A mural created in Rotorua and kept in the town for decades has sold at auction for more than $330,000 - a price that puts it in the company of works by some of New Zealand's greatest artists.
The nearly 5m-wide untitled mural by artist Theo Schoon was sold on Tuesday by Auckland auction house Art + Object.
The price before commission and GST was $280,000, exceeding its pre-auction estimate of between $160,000 and $250,000. The total price paid by the buyer was $336,335.
Schoon (1915-1985) was a Dutch-Javanese immigrant to New Zealand who was inspired by Māori art and gained a deep affection for Rotorua.
In 1982, he returned to the city and lived with John Perry, then-director of the Rotorua Art Gallery and later of the Rotorua Museum.
Perry said Schoon, suffering from emphysema, turned up unexpectedly on his doorstep with 30 tea chests of belongings a few months after Perry visited him in Australia.
"He was very fond of Rotorua, he had many Māori and Dutch friends here," Perry said.
When Perry was approached by the local postmaster about an artist to paint a mural on the wall of the new philatelic centre on the corner of Hinemoa and Tutanakai Sts, he recommended Schoon, he said.
He said Schoon was paid $3000. The artist decided to base the mural on a drawing he had produced in the 1950s or 1960s that used a Māori design. It was blown up in size and repeated in four panels.
"The design was very simple and very basic and very Bauhaus. It was a contrast between big and small, simple and complex," Perry said.
A local signwriter produced the mural to Schoon's standards. The final work is 1600 x 4780 x 30mm in oil on board.
Perry considered it Schoon's "magnum opus" - his masterpiece.
He said the mural remained at the centre for about a decade until it closed.
The mural was moved to Te Papaiouru marae in Ōhinemutu - a place that has welcomed many visitors and tourists over the years, including Prince Harry and his wife Meghan two years ago.
The Rotorua Daily Post has spoken to a local woman - who spoke on the condition she was not named, for privacy reasons - who said she put the artwork up for auction.
She said she had owned it since it was gifted to her by the postmaster, along with other desks and gear, when she opened a post office downstairs at the marae.
The mural resided in the post office for about six years before being moved upstairs and displayed in Whakatūria, the dining rooms of the marae, she said.
She said, about a year ago, she was approached about allowing the mural to be part of a travelling exhibition of Schoon's work: Split level view finder. It was shown at galleries in Wellington and Auckland.
She said she decided to sell the mural because she did not have room for it in her home, and worried if it ended up in a museum, she would forget about it or it would just sit in storage.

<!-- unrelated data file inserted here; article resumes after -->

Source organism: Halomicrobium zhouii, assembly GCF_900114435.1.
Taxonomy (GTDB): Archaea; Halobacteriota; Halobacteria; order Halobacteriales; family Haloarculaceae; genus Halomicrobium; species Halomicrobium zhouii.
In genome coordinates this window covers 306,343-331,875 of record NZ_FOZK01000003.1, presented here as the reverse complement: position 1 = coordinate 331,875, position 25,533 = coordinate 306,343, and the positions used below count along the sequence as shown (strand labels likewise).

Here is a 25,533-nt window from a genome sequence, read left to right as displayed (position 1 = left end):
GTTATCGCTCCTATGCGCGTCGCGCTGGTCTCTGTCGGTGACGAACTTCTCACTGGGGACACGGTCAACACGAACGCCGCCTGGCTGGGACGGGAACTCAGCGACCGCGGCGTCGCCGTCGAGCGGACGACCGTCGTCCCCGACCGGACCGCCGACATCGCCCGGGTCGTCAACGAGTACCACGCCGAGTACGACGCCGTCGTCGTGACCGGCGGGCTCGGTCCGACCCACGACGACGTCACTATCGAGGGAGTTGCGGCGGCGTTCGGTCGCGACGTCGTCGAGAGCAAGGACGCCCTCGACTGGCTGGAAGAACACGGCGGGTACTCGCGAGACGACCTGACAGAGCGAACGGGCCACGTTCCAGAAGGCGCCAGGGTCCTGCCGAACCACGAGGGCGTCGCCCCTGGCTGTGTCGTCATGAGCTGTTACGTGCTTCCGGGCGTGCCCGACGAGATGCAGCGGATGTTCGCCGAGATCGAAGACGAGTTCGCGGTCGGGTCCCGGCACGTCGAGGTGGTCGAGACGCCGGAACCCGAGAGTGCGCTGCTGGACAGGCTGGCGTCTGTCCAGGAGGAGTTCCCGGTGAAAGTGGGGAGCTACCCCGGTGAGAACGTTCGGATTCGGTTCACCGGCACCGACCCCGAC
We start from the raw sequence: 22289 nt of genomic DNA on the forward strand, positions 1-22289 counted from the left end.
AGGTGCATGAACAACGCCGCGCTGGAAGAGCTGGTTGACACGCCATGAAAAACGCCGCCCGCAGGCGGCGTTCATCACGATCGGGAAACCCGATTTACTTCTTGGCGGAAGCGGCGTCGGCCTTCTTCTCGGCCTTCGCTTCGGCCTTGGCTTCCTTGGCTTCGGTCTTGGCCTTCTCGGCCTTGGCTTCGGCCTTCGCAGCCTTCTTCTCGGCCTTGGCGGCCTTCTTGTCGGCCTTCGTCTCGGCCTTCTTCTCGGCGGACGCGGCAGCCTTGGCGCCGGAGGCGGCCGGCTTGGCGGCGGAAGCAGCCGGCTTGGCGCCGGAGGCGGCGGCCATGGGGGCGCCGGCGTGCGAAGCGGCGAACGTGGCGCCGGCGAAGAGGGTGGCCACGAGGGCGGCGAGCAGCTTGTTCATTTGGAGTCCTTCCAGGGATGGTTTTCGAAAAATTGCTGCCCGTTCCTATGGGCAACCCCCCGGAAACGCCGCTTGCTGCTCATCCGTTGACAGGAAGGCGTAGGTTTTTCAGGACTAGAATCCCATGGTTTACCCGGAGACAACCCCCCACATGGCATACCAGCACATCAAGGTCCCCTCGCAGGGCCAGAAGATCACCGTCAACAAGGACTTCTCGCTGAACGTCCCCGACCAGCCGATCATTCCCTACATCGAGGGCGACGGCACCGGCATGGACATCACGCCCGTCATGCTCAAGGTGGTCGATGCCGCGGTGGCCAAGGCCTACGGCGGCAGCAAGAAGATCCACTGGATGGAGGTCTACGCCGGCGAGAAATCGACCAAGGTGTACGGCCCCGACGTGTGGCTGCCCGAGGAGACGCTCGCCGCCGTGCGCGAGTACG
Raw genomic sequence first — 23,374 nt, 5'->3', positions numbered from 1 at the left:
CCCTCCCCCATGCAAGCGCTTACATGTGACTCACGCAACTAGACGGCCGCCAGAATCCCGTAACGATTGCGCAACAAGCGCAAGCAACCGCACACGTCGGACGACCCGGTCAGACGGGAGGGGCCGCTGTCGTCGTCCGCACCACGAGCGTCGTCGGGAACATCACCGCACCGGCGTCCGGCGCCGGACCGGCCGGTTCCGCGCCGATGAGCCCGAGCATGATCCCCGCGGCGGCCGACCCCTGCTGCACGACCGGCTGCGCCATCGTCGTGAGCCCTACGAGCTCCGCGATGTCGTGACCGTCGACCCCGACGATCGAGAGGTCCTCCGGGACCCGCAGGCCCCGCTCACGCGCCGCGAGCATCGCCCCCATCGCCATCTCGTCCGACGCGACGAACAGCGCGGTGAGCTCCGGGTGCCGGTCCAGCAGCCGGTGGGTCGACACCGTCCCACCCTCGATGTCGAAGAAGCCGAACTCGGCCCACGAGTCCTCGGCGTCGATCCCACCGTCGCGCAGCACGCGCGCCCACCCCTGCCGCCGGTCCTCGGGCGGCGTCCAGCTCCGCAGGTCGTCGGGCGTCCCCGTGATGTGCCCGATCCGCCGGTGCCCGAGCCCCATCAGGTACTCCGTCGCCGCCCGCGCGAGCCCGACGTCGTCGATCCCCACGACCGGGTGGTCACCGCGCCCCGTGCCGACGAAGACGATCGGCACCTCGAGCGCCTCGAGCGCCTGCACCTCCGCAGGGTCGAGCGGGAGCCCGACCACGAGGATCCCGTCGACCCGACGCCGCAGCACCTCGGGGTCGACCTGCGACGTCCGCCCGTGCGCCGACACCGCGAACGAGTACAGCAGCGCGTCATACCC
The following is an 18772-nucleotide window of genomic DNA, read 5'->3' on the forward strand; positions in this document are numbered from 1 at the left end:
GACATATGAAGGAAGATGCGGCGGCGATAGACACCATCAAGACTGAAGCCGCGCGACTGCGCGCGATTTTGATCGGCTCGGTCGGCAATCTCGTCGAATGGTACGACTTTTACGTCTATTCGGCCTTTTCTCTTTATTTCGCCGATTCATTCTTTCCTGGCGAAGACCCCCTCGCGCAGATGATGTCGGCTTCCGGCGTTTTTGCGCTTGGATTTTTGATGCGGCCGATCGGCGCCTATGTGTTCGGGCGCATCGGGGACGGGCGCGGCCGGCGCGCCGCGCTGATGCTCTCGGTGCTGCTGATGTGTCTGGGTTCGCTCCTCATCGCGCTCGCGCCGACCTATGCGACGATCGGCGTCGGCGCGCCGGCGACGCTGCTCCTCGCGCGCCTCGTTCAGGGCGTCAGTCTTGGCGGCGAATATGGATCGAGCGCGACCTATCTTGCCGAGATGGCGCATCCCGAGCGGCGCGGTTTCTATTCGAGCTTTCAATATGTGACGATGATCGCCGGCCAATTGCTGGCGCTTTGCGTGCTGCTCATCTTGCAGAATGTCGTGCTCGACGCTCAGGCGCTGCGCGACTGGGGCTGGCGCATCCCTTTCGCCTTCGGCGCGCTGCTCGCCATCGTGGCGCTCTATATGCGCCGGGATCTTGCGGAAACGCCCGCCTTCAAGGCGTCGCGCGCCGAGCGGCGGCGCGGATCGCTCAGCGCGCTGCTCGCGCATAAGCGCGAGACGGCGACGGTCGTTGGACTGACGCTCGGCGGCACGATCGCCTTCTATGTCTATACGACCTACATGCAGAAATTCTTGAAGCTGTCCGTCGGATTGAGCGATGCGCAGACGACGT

"It needs a home where someone will look after it ... that was my thinking.
"They will look after it, whoever bought it."
She said the work was worth around $26,000 when it was given to her but she had an idea of its value through insuring it over the years. She said she had not even thought about what to do with the money from the auction.
Auctioneer Ben Plumbly said there was a bidding war between three serious buyers for Schoon's "special and important piece".
Plumbly said it was rare for a painted artwork by Schoon - who also did photography, drawings and carving - to come on to the market and that's why it fetched such a good price.
"Fully realised paintings [by Schoon] are rare, there's not been a lot of them and certainly nothing of this scale or importance.
"[Schoon] brought with him to New Zealand a style of international modernism that was fairly radical and enabled him to jump across various media.
"He took a lot of photographs of the geysers and the thermal activity in and around Rotorua, for instance, he also grew gourds and carved them with the Māori kowhaiwhai.
"He painted, but he didn't paint a lot."
He said Schoon had previously been a "slightly peripheral figure" in the New Zealand art world but been more recognised over the past few years "both academically and institutionally through the museums and through the marketplace".
"Many, many years ago, Theo Schoon works were really quite cheap. But there has been a reappraisal of the role that he played in the flowering of New Zealand modernism. He's become regarded as a less peripheral and more as a central figure.
"To achieve a price for a work by him in excess of $300,000 does put him in relatively rarified sort of company.
"There's not a lot of New Zealand artists whose works at auction fetch that type of money, you're only looking at people like Colin McCahon and Ralph Hotere and Bill Hammond and Charles Goldie and those types of figures.
"It's definitely new company for him to keep."